with thin, erect, grooved and angular stems. Leaves are bi- or
tri-laterally divided, dark green. Flowers are greenish yellow
Leaves, seeds and
diuretic, emmenagogue, laxativer, hypotensive and tonic; seeds, carminative.
• Considered antibacterial, antiinflammatory, antioxidant.
• Contains apiol and myristicin which stimulates uterine contraction. Extracts of apiol have been tried as abortifacient.
Tea and juice of the
plant used for dropsy, gonorrhea, asthma, coughs and painful menstruations.
Also used for gallstones.
Decoction of seeds used for killing scalp vermin; dried powdered leaves
sprinkled on hair or used as ointment for lice.
Bruised leaves applied to contusions.
Juice of leaves used for blepharitis and conjunctivitis.
Poultice of leaves for stings and bites.
Elsewhere, used for dysuria.
Used to induce menstruation.
Decoction of fruits and seeds used for colic, indigestion and intestinal gas.
In Israeli traditional
medicine, seeds used for kidney stones and impotence.
In the French pharmacopeia,
root and leaves are used for dysmenorrhea and menstrual cramps.
In Turkey, used to reduce blood glucose.
In Brazil, used as a diuretic.
A popular decorative
green sprig on restaurant entrees.
• Antioxidant: Study showed that parsley oil possessed a certain degree of antioxidant activities in terms of ß-carotene bleaching and free radical scavenging, with negligible metal chelating capacity. Myristicin was found to be the dominant compound that exhibited a moderate antioxidant activity. Results showed PO can be a potential alternative source of natural antioxidants.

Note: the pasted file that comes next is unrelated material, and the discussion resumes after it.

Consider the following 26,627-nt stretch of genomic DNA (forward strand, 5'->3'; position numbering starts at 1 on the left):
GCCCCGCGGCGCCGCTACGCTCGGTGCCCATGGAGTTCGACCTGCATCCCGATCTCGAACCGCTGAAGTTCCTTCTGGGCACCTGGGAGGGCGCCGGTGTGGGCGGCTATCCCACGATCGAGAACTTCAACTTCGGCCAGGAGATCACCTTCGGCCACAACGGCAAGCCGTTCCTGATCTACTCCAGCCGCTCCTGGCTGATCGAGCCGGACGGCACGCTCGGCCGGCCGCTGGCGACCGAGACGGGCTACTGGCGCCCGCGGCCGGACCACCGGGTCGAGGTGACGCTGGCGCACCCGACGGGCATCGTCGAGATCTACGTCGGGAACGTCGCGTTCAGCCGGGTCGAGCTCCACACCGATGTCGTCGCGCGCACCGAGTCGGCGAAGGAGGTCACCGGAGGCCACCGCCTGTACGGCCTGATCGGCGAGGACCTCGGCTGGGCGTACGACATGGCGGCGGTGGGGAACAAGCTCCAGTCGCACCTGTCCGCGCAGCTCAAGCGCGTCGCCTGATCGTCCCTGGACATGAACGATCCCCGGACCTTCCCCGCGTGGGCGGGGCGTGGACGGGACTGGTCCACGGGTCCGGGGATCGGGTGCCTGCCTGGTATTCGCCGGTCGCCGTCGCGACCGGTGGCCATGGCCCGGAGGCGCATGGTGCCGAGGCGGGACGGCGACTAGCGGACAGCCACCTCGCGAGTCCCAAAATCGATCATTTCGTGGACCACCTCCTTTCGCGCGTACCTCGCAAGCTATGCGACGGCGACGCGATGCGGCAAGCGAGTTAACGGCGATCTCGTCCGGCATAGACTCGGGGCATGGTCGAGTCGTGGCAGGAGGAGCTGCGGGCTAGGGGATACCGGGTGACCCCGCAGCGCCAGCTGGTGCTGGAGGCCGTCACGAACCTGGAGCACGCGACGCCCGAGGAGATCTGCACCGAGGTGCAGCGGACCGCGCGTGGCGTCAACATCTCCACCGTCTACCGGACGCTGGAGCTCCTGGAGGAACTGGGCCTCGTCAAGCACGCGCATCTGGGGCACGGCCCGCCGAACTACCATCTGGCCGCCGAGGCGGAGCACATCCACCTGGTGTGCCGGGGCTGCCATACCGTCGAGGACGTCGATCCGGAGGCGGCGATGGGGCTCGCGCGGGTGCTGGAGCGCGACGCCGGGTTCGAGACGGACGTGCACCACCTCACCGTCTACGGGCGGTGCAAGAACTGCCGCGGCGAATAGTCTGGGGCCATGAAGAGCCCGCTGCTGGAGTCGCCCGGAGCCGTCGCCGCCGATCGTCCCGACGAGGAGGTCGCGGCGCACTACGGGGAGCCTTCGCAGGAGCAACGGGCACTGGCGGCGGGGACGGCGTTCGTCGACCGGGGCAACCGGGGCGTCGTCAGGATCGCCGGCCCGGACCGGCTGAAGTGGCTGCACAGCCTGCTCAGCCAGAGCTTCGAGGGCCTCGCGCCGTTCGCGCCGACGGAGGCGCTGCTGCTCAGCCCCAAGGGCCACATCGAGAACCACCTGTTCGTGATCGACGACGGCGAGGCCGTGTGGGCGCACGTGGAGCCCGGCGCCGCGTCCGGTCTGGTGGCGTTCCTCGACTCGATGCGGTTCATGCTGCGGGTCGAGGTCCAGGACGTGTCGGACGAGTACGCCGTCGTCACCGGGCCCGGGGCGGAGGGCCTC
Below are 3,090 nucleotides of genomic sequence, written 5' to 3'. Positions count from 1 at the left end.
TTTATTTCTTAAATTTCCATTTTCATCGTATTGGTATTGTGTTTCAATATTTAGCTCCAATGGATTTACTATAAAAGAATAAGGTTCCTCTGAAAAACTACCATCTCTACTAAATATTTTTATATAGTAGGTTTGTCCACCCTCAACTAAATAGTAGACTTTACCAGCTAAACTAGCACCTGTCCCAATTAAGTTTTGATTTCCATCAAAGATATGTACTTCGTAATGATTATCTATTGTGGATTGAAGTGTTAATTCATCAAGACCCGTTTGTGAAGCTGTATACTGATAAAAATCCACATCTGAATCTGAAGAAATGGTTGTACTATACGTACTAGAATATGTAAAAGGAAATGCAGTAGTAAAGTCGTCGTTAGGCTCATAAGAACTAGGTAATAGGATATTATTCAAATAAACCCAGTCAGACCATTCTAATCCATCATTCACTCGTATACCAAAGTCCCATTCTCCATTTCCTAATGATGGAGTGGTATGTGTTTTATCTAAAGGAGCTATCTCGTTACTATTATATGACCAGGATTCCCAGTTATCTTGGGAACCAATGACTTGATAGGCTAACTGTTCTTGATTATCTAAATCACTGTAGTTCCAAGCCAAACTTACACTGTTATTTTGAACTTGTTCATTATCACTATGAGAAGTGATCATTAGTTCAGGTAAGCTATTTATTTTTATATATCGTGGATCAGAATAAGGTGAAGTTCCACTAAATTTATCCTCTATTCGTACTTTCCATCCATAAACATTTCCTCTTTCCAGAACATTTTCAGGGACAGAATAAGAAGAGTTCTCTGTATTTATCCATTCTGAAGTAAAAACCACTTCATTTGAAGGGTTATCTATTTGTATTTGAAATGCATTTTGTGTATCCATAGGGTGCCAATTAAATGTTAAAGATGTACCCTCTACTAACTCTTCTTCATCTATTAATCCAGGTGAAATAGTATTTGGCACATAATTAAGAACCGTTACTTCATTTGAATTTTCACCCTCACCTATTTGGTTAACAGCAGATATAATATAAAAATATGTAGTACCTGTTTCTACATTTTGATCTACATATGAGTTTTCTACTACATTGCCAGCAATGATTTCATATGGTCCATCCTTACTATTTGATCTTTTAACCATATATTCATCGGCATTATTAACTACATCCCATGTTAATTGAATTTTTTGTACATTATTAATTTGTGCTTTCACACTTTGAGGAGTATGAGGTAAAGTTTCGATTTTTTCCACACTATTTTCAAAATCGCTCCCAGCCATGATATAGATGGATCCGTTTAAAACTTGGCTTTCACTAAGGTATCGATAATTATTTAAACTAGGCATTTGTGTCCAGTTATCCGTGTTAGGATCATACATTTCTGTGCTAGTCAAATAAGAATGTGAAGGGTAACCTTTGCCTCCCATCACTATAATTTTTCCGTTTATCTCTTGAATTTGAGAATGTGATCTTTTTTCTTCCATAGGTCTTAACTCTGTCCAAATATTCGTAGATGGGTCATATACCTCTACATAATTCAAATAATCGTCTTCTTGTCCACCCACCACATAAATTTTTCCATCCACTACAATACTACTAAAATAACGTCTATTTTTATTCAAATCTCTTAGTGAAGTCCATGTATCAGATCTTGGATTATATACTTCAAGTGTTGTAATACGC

• Hepatoprotective: Study showed that parsley has a significant hepatoprotective effect in diabetic rats.
• Antibacterial: Study of P crispum extract showed inhibitory effect at various concentrations against Gram-positive and Gram-negative bacteria. It showed inhibitory effect against Br melitensis, E coli and B lichiniformis. Results confirm its use in folk medicine.
• Diuretic / Hypotensive: Study of the aqueous extracts of parsley seeds showed diuretic and hypotensive effects in anesthetized Wistar rats, confirming its traditional use in Brazil as a herbal diuretic.
when used in foods.
Classified GRAS (Generally Recognized As Safe) in the US.
Pregnancy: Likely unsafe. High concentrations are contraindicated
during pregnancy because it can be a potential abortifacient
and a uterine and menstrual flow stimulant.
Parsley oil, ingested orally can cause severe side effects because
of the apiole and myisticin constituents.
Contraindicated in patients with kidney inflammation or disease.
Toxicity includes hemolytic anemia, thrombocytopenic purpura,
nephrosis, hepatic dysfunction and kidney irritation.
Natural Medicines. Comprehensive Database
Essential oil in the cybermarket.